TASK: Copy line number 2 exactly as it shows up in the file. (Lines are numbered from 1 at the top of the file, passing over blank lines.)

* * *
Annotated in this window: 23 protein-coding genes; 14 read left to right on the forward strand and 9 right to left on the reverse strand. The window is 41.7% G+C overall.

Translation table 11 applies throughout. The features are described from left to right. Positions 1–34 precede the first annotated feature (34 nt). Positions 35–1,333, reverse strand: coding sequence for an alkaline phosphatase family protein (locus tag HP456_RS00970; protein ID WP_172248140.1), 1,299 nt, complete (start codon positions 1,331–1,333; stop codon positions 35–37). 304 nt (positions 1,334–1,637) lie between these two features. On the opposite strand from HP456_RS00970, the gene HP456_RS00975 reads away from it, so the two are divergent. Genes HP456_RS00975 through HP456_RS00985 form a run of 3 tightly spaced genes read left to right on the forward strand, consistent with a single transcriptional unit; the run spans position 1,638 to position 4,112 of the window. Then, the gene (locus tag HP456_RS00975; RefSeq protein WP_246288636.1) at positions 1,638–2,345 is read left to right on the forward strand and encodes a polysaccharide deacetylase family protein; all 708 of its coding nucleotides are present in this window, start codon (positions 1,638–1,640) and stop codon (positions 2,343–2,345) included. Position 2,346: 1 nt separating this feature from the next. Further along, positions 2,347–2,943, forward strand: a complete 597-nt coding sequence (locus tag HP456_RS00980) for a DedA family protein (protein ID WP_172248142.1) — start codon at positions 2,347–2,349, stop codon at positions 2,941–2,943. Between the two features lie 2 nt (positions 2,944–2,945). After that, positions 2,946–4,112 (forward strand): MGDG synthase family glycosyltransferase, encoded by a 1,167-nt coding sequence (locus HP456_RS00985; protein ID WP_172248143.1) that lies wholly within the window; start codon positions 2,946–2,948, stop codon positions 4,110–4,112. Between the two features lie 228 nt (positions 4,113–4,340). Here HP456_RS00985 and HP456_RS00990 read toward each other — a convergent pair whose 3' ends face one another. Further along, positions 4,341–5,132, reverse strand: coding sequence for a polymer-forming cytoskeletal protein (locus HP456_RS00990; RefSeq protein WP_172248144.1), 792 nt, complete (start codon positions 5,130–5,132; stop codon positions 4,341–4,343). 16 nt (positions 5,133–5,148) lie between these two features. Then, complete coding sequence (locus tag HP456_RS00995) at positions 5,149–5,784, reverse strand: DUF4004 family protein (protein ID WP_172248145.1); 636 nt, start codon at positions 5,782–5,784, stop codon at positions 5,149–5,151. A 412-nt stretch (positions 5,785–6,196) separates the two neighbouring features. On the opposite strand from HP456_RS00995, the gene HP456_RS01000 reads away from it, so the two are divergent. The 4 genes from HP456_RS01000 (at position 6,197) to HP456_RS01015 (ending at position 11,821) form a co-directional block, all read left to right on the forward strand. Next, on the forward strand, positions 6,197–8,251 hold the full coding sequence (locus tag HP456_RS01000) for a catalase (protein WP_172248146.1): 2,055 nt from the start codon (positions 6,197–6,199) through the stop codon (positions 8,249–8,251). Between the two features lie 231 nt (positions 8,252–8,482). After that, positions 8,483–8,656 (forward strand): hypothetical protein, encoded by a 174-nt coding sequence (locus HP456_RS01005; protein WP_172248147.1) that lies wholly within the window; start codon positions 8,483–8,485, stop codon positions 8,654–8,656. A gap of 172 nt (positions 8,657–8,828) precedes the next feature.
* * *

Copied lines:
Translation table 11 applies throughout. The features are described from left to right. Positions 1–34 precede the first annotated feature (34 nt). Positions 35–1,333, reverse strand: coding sequence for an alkaline phosphatase family protein (locus tag HP456_RS00970; protein ID WP_172248140.1), 1,299 nt, complete (start codon positions 1,331–1,333; stop codon positions 35–37). 304 nt (positions 1,334–1,637) lie between these two features. On the opposite strand from HP456_RS00970, the gene HP456_RS00975 reads away from it, so the two are divergent. Genes HP456_RS00975 through HP456_RS00985 form a run of 3 tightly spaced genes read left to right on the forward strand, consistent with a single transcriptional unit; the run spans position 1,638 to position 4,112 of the window. Then, the gene (locus tag HP456_RS00975; RefSeq protein WP_246288636.1) at positions 1,638–2,345 is read left to right on the forward strand and encodes a polysaccharide deacetylase family protein; all 708 of its coding nucleotides are present in this window, start codon (positions 1,638–1,640) and stop codon (positions 2,343–2,345) included. Position 2,346: 1 nt separating this feature from the next. Further along, positions 2,347–2,943, forward strand: a complete 597-nt coding sequence (locus tag HP456_RS00980) for a DedA family protein (protein ID WP_172248142.1) — start codon at positions 2,347–2,349, stop codon at positions 2,941–2,943. Between the two features lie 2 nt (positions 2,944–2,945). After that, positions 2,946–4,112 (forward strand): MGDG synthase family glycosyltransferase, encoded by a 1,167-nt coding sequence (locus HP456_RS00985; protein ID WP_172248143.1) that lies wholly within the window; start codon positions 2,946–2,948, stop codon positions 4,110–4,112. Between the two features lie 228 nt (positions 4,113–4,340). Here HP456_RS00985 and HP456_RS00990 read toward each other — a convergent pair whose 3' ends face one another. Further along, positions 4,341–5,132, reverse strand: coding sequence for a polymer-forming cytoskeletal protein (locus HP456_RS00990; RefSeq protein WP_172248144.1), 792 nt, complete (start codon positions 5,130–5,132; stop codon positions 4,341–4,343). 16 nt (positions 5,133–5,148) lie between these two features. Then, complete coding sequence (locus tag HP456_RS00995) at positions 5,149–5,784, reverse strand: DUF4004 family protein (protein ID WP_172248145.1); 636 nt, start codon at positions 5,782–5,784, stop codon at positions 5,149–5,151. A 412-nt stretch (positions 5,785–6,196) separates the two neighbouring features. On the opposite strand from HP456_RS00995, the gene HP456_RS01000 reads away from it, so the two are divergent. The 4 genes from HP456_RS01000 (at position 6,197) to HP456_RS01015 (ending at position 11,821) form a co-directional block, all read left to right on the forward strand. Next, on the forward strand, positions 6,197–8,251 hold the full coding sequence (locus tag HP456_RS01000) for a catalase (protein WP_172248146.1): 2,055 nt from the start codon (positions 6,197–6,199) through the stop codon (positions 8,249–8,251). Between the two features lie 231 nt (positions 8,252–8,482). After that, positions 8,483–8,656 (forward strand): hypothetical protein, encoded by a 174-nt coding sequence (locus HP456_RS01005; protein WP_172248147.1) that lies wholly within the window; start codon positions 8,483–8,485, stop codon positions 8,654–8,656. A gap of 172 nt (positions 8,657–8,828) precedes the next feature.